I believe God sent Jesus to us to save the world, not condemn it.  When we share the love of Christ with others, we are sharing active hope.  God is present in our presence with others (“Wherever two are three are gathered in my name, I am there among them”–Matthew 18:20).  Jesus calls us to a new way of life, a way that makes known God’s presence to others in the name of Jesus, in the act of love.  We are called to be born anew, born from above–it is a new life of sharing God’s love with others through hope.

The Genesis story in 12:1-4a recalls the call of Abram, and Abram is told by God that he will not only be made into a great nation, but that “I will bless you and make your name great, so that you will be a blessing… and in you all the families of the earth shall be blessed.”  Again, we are called to make God’s presence known to others.  God is already present in our lives, but at times we don’t feel it, at times we don’t acknowledge it, at times we ignore it–and at times we simply have never had the opportunity to experience it.  Christ calls us forth to share God’s presence through love and in acts of hope.  Just as Abram was called to be a blessing to the world, so now, as children of God born anew, we are called to be that blessing.  Romans 4:1-5, 13-17 is Paul’s understanding of the blessing of Abraham.  Paul leans heavily on the argument of faith, faith in God that calls us to righteousness; Abraham was blessed by God because of his faith in God.  Abraham became a blessing to the world because of his faith in God, and that it is Abraham’s example that we must follow, not his lineage.  However, when we accept this new life found in Christ, the gift of God’s known presence with us, we cannot help but respond by acts of hope–sharing what we have with those in need, lifting up the poor, praying for the sick.  We are reminded in James chapter 5 of what we ought to do as acts of hope in this world.  But we do those acts of hope because of our faith in Jesus and the love of God found in Christ Jesus.  Indeed, as always, it comes down to faith, hope, and love–and while Paul states the greatest of these is love in 1 Corinthians 13:13, you can’t go far without hope.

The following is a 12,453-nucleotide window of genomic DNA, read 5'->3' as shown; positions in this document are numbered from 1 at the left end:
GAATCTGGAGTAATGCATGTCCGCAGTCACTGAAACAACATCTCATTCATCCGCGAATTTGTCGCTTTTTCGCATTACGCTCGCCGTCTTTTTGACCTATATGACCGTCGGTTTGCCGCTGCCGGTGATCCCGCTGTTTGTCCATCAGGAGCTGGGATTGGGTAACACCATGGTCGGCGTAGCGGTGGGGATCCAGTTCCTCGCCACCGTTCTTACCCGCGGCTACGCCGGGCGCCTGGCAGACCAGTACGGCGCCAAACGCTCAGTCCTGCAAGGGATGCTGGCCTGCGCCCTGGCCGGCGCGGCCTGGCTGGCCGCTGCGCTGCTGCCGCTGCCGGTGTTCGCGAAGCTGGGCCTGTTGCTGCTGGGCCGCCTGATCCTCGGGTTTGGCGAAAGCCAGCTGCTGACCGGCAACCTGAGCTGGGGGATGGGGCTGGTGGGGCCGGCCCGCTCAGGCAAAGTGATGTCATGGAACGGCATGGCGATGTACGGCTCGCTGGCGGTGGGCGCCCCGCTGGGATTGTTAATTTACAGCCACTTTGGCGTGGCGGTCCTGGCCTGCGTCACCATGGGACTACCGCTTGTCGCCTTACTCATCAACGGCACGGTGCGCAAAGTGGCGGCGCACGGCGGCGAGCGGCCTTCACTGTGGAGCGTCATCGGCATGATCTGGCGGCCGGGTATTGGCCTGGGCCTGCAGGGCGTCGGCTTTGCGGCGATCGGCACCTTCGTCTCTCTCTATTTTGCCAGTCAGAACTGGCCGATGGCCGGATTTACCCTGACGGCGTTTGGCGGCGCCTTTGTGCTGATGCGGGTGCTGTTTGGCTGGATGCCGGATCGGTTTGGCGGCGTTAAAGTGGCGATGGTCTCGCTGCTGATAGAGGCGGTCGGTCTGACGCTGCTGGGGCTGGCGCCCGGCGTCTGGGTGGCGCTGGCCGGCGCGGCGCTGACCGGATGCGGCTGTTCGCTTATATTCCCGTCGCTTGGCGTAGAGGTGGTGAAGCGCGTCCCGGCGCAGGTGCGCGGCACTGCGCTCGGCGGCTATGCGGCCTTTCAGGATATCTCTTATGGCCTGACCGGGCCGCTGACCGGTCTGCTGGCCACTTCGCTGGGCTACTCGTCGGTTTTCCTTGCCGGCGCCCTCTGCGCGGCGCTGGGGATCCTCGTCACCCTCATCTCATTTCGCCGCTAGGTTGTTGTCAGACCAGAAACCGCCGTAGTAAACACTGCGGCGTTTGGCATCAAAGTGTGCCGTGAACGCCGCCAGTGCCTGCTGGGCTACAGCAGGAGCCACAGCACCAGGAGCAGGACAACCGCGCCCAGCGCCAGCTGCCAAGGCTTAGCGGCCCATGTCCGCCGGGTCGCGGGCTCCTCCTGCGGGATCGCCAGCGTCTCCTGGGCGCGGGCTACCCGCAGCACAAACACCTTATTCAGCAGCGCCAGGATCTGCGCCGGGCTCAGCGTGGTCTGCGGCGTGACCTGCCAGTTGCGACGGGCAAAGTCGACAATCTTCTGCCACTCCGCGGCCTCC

Psalm 121 is a perfect psalm for this Sunday.  As we recover in this world from the aftermath of the earthquake, we are reminded that we don’t look to the mountains for our hope, but we look to God, the maker of the mountains.  Creator of heaven and earth, God is our comfort and our shelter, our keeper, our warmth, the one who marks our beginnings and our endings.  As we continue to pray for the people of Japan and around the world affected by this tragedy, so we lift our eyes up beyond the hills; we lift our eyes to the Creator.  We remember that we are called to be the body of Christ on this earth, and we are guided by the Holy Spirit in the ways we continue to be Christ’s body in this world.

In Lent, we journey through the cross to Easter.  We stare death in the face and remember death, however terrible it may enter into our lives, does not have the last word.  Death does not have power over us.  We cling to active hope, and we share in acts of hope in our lives, so that others may know the presence of God and the power of God’s love in Christ Jesus.

Call to Worship:

Leader: The world has literally come crashing down,

People: but neither death or life will separate us.

Leader: Violence and hate turn revolution into rebellion,

People: but neither angels or rulers will keep us from love.

Leader: Tragedy after tragedy, our hearts will sink,

People:  but nothing present, nor things to come will hold us back from hope.